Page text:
Embedding Gunditjmara culture at Warrnambool Primary School

by on Aug, Mon, 2018 in News, Stronger Smarter Stories | 0 comments

When Warrnambool Primary School Principal, Peter Auchettl, and teacher Jacqui Gore undertook the Stronger Smarter Leadership Program in 2013, they sat down to think about how to integrate the Stronger Smarter culture and ethos across the school.

“First we needed to gather information,” Peter says.  “We found out about the local mob and the history and then we made a conscious decision that any work to be done would be across the whole school not just for the Indigenous children.”

Peter says that as a result of this work they have changed their school culture and developed successful partnerships with the local Gunditjmara people.  The success of their programs was recognised in 2016 when the school won the Victorian Education Outstanding Koorie Education Award and Jacki Gore won both the Outstanding Primary Teacher Award and the Lindsay Thompson Fellowship.

Peter says he has seen the difference in the school.  The number of Koorie kids has jumped from under 20 in 2013 to 54 in 2018.  Attendance for the Indigenous kids has jumped from around 60% to be consistently above 90%, and very close to the attendance levels for all students in the school.  There are corresponding improvements in academic results, particularly around reading, and in behavior and student wellbeing.  “NAPLAN results last year were pretty encouraging,” Peter says. “There’s no difference between the Indigenous and non-Indigenous kids in terms of their behaviours and the way expectations are carried out.  Everyone understands that.  We’re all on the same page.”

Working with the local community

Peter says, “Before we started this journey, a number of staff, myself included, were unsure about how we could engage with our Koorie community.”  He explains that some of the uncertainties were simple things, and it made a big difference when the staff started to get to know more about the local culture and language.   “Once staff had a better understanding, it was easier to start talking about how to engage with the community,” Peter says.

Much of the success of the school is due to support from the Gunditjmara community, and in particular from local elder Rob Lowe Senior, and his son, Rob Lowe Junior, the school’s Koorie Education Support Officer.   Together with the local community, the school created a program called ‘Changing the Tide’.  Peter says the decision to embed the local culture across the curriculum for all students, rather than leaving it as a separate program for the Koorie kids has made a huge difference.  “If the children are doing a literacy unit or a history unit the local culture is embedded into that. A lot of schools will have a one or two-week intensive program or a distinct unit, but we prefer to spread it out across the whole year.”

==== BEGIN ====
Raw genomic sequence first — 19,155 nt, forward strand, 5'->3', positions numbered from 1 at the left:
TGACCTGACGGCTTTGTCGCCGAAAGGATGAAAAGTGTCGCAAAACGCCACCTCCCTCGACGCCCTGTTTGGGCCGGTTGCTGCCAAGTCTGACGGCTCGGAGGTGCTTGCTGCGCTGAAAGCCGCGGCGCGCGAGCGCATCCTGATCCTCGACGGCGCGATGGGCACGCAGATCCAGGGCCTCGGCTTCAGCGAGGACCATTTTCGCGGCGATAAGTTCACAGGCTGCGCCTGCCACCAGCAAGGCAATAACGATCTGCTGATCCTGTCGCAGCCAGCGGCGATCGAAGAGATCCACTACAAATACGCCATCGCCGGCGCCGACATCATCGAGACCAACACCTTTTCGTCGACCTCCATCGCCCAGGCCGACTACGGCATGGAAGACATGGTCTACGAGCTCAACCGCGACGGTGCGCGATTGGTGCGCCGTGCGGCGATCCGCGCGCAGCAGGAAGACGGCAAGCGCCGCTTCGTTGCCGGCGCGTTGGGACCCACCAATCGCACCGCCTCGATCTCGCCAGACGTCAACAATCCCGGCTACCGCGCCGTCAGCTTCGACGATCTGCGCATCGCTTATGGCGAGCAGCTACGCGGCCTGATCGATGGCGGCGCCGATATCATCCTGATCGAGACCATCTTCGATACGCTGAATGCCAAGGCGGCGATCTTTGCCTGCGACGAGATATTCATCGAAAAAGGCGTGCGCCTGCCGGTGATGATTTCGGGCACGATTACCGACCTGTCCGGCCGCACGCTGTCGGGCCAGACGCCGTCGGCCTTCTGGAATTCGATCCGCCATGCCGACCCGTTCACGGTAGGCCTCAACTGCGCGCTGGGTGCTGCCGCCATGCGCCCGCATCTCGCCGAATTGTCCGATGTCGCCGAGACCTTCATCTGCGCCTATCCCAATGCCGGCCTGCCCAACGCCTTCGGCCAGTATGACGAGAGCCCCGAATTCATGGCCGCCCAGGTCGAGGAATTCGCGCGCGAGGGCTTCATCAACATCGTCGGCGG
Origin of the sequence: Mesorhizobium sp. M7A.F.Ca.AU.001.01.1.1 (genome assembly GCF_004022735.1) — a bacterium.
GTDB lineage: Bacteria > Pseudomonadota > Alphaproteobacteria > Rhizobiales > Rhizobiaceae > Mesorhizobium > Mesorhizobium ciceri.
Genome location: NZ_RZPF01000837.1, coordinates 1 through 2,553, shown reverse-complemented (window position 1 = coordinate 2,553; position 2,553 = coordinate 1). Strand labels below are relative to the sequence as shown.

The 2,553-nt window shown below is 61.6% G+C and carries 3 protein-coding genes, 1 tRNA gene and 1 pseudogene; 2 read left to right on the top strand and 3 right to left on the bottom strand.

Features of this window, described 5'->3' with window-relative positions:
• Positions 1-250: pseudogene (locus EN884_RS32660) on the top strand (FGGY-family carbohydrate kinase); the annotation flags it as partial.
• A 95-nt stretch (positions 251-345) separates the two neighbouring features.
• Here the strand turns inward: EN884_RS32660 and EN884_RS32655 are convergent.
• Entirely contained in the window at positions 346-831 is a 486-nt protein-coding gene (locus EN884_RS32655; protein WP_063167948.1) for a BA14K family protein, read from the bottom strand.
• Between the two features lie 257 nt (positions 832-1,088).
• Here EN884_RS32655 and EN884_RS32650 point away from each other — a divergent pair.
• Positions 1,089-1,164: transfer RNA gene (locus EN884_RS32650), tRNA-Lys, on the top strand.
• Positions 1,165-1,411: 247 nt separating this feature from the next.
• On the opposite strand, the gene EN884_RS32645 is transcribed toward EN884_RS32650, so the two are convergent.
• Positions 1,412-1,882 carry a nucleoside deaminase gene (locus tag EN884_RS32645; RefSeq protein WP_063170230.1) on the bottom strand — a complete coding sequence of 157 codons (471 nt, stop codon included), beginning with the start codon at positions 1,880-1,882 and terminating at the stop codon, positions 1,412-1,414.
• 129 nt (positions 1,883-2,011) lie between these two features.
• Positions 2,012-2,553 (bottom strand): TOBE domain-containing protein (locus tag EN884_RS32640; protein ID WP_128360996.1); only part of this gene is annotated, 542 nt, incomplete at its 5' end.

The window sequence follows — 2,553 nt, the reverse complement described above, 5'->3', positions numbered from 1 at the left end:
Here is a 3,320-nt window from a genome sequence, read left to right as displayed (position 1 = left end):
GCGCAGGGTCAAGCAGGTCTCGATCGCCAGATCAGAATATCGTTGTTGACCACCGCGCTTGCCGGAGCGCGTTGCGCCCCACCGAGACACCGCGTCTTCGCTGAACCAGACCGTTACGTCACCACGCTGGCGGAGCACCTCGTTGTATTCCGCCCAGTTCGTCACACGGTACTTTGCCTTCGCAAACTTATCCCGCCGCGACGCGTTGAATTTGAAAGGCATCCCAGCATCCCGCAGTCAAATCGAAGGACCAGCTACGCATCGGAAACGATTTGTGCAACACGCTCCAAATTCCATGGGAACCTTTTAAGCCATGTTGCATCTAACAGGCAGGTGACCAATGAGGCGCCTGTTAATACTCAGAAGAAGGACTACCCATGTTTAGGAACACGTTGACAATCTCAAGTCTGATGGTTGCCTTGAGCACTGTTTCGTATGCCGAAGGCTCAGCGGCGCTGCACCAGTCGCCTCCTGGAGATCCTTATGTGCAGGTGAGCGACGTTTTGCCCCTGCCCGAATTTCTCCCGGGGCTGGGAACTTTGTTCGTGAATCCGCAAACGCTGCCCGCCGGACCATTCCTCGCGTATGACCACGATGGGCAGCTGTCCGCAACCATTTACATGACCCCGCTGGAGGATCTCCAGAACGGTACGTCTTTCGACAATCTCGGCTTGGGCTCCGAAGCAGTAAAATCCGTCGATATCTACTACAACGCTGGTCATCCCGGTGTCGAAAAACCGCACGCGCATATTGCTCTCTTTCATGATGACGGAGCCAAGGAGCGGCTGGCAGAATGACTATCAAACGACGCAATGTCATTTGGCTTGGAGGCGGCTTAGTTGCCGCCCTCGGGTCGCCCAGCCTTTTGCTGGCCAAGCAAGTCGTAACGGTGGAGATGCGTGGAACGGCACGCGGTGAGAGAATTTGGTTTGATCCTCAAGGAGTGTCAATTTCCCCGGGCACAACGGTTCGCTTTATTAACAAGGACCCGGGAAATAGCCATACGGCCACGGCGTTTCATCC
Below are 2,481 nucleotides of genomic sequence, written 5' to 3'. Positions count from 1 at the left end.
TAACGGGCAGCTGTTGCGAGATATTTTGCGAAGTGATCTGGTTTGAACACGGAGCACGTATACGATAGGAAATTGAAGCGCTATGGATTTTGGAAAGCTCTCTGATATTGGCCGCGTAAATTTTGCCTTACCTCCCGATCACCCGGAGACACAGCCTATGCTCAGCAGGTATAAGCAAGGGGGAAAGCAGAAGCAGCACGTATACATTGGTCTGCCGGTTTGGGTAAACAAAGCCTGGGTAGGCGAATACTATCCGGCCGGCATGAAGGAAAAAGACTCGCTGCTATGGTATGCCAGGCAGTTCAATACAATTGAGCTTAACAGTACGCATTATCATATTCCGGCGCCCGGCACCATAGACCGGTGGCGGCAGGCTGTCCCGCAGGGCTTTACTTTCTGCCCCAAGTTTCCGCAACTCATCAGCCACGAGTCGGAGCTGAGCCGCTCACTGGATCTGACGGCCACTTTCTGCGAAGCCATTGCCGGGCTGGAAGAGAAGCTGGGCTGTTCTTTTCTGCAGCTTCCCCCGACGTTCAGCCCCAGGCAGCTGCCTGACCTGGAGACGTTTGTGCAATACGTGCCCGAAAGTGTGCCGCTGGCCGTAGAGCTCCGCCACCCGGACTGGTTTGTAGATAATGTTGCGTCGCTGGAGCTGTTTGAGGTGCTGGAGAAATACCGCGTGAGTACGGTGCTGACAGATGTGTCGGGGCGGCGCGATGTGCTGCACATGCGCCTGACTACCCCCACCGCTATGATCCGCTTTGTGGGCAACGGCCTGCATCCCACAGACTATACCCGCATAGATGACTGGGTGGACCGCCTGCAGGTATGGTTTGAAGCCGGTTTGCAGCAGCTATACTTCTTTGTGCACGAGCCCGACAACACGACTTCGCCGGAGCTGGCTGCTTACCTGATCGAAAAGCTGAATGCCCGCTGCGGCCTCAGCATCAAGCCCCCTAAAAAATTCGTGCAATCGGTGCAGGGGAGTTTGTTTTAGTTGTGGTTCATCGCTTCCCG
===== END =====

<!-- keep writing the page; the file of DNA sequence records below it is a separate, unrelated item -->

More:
It took time to convince the local community of this plan to teach Aboriginal culture to everyone.  Peter acknowledges the hard work of both Jacki Gore and Rob Lowe Junior and says the community are very supportive.  “They are our greatest advocates now, they are a fantastic support,” he says.  The ‘Changing the Tide’ program now embeds art, dance, language and storytelling into the curriculum and engages students in social justice discussions about the history of Australia’s First Peoples.  The Indigenous students have the opportunity to be involved in an Indigenous leaders’ program and to attend Science days with other Indigenous students in the area.  Peter says they encourage the Indigenous students to bring their own knowledge into the classroom.  For instance, for Reconciliation week students were developing posters around their local culture.

Positive People@Jamo

Another initiative has been the Positive People@Jamo program which promotes the school’s values, behaviours, and beliefs.  “A lot of the ideas for the program came from Stronger Smarter,” Peter says. “As part of this, we have a check-in and check-out in every classroom every day – very similar to the Stronger Smarter training.”  Each week they focus on a particular value or behaviour. “It’s been quite powerful,” Peter says. “It’s a great opportunity for the teachers to know where the kids are at individually and for the children to share what they’re feeling at the beginning of a day.  Then they have a chance to check out at the end of the day and share what they’re feeling about what they’ve done during the day.”

“In a sense, we don’t treat the Indigenous kids any differently,” Peter says.  “Which is exactly what the parents want.  They don’t want to be treated or be seen differently.  But they do get a chance to share their culture and learn their culture with everyone else in the class.”

The results are evident through a video on the school’s website where students describe what the school’s Stronger Smarter program means to them.  The students say, “We have big dreams”, “It’s fun to be Aboriginal.  I’m not shy anymore,” and “Stronger Smarter makes me feel proud because people know my culture.”

More information about Warrnambool Primary School at






Leave a Reply

Your email address will not be published. Required fields are marked *